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Flashcards in Bones Deck (22)

What are the major proteins making up the bone matrix?

Type 1 collagen. Also proteoglycans and phosphoproteins.


What is the mineral found in the bone matrix called?

Hydroxyapatite - calcium phosphate crystals.


Name the cell involved in bone resorption.

Osteoclast, derived from monocytes.


Name the cell involved in bone formation.



Which hormone stimulates osteoclastic activity, and which cell does it act through?
Where is it released from?

Parathyroid hormone (acts via PTH receptors on osteoblasts).
Released from chief cells in the parathyroid glands.


Which hormone inhibits osteoclasts and where is it released from?

Calcitonin, released from parafollicular cells in the thyroid gland.


What is another name for the bone matrix?



Which hormones promote bone growth?

Growth hormones, male and female sex hormones (oestrogen and androgens), thyroid hormones.


How does calcium exist in circulation?

Ionic form - Ca2+
Bound to plasma proteins
Combined in unionised salts with citrate and phosphate


Name the hormones that regulate calcium levels.

Parathyroid hormone, calcitonin.


Name three physiological processes requiring calcium.

Blood coagulation
Nerve impulse transmission (exocytosis in presynaptic terminal)
Muscle contraction (excitation-contraction coupling)
Enzyme regulation


Where is calcium absorbed from?

The duodenum and jejunum, stimulated by 1,25-(OH)2 vitamin D3.


State three factors which can alter calcium absorption.

A deficiency of vitamin D (osteomalacia).
A decrease in oestrogen levels due to the menopause.
Age-related decrease in Ca2+ absorption from the gut.


How is vitamin D synthesised?

7-dehydrocholesterol in the skin is converted to vitamin D3 (cholecalciferol), which is the converted to 25-(OH) vitamin D3 in the liver by 25-hydroxylase. This is then converted to 1,25-(OH)2 vitamin D3 in the kidneys by 1alpha- hydroxylase.
It is broken down to 1,24,25-(OH)3 vitamin D3 by 24-hydroxylase in the liver.


What are the physiological actions of parathyroid hormone?

PTH increases Ca2+ levels in the plasma by:
Increasing osteoclastic activity to increase Ca2+ and (HPO4)2- in the blood.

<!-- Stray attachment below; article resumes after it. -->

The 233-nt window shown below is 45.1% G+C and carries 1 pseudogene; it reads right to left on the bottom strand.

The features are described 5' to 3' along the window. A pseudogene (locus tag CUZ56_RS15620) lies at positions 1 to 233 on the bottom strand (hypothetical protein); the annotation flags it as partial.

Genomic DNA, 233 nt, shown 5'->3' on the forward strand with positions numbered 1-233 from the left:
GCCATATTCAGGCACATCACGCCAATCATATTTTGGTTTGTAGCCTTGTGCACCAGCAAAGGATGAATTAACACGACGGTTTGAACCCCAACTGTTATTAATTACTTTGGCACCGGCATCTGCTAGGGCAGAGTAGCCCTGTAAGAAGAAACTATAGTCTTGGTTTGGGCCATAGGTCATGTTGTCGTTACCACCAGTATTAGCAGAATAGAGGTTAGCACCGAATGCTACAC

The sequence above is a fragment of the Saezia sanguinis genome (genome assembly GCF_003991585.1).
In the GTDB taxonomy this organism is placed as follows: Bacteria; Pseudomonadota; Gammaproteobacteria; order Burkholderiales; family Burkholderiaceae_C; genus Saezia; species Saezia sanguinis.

Increasing Ca2+ reabsorption by the kidneys, and increasing phosphate excretion by kidneys.
Increasing the formation of vitamin D3, which increases the absorption of Ca2+ from the duodenum and jejunum.


What are the physiological actions of calcitonin?

Calcitonin decreases plasma Ca2+ by increasing mineralisation of bone.
Calcitonin stimulates osteoblastic activity.
Inhibits osteoclasts.
Increases Ca2+ excretion by kidney.


What are the physiological actions of vitamin D3?

Increases absorption of Ca2+ and (HPO4)2- from the intestine.
It induces marrow monocytes to form osteoclasts.
High 1,25-(OH)2 vitamin D3 levels stimulate 24-hydroxylase activity in the liver so vitamin D toxicity is prevented.


What is secreted cancer cells and causes hypercalcaemia?

Parathyroid hormone-related protein.


What's the difference between primary hyperparathyroidism and secondary hyperparathyroidism?

Primary hyperparathyroidism is too much secretion of parathyroid hormone (e.g due to a parathyroid adenoma) which causes hypercalcaemia.
Secondary hyperparathyroidism is a physiological response to hypocalcaemia and produces similar symptoms.


What elevates alkaline phosphatase levels?

Osteomalacia and rickets.


Name some treatments of osteoporosis.

Calcium supplements.
Selective oestrogen receptor modulators - SERMs (which only bind to oestrogen receptors in bone


Describe the 5 stages of fracture repair.

1) Haematoma forms - broken blood vessels leak blood which forms a clot and impedes circulation at the fracture site, this leads to some bone cells dying, and inflammation as osteoclasts and phagocytes clear away dead cells.
2) Subperiosteal and endosteal cell proliferation - fibroblasts from periosteum invade fracture site and begin producing collagen fibres. Cells in the periosteum and endosteum develop into chondroblasts and begin forming fibrocartilage to produce the fibrocartilaginous (SOFT) callus.
3) Woven bone callus - in areas close to the well-vascularised bone tissue, osteoprogenitor cells develop into osteoblasts which produce trabecular which join up the living and dead bone. Fibrocartilage is converted to spongy bone to form a HARD callus.
4) Consolidation of woven bone to lamellar bone - more organised compact bone replaces the spongy bone, but this can only really happen when the bone in load bearing, so it knows where to resorb and where to build bone.
5) Remodelling - osteoclasts resorb fragments of broken bone, and compact bone replaces spongy bone. Only a thickened area on the bone surface remains as evidence of fracture.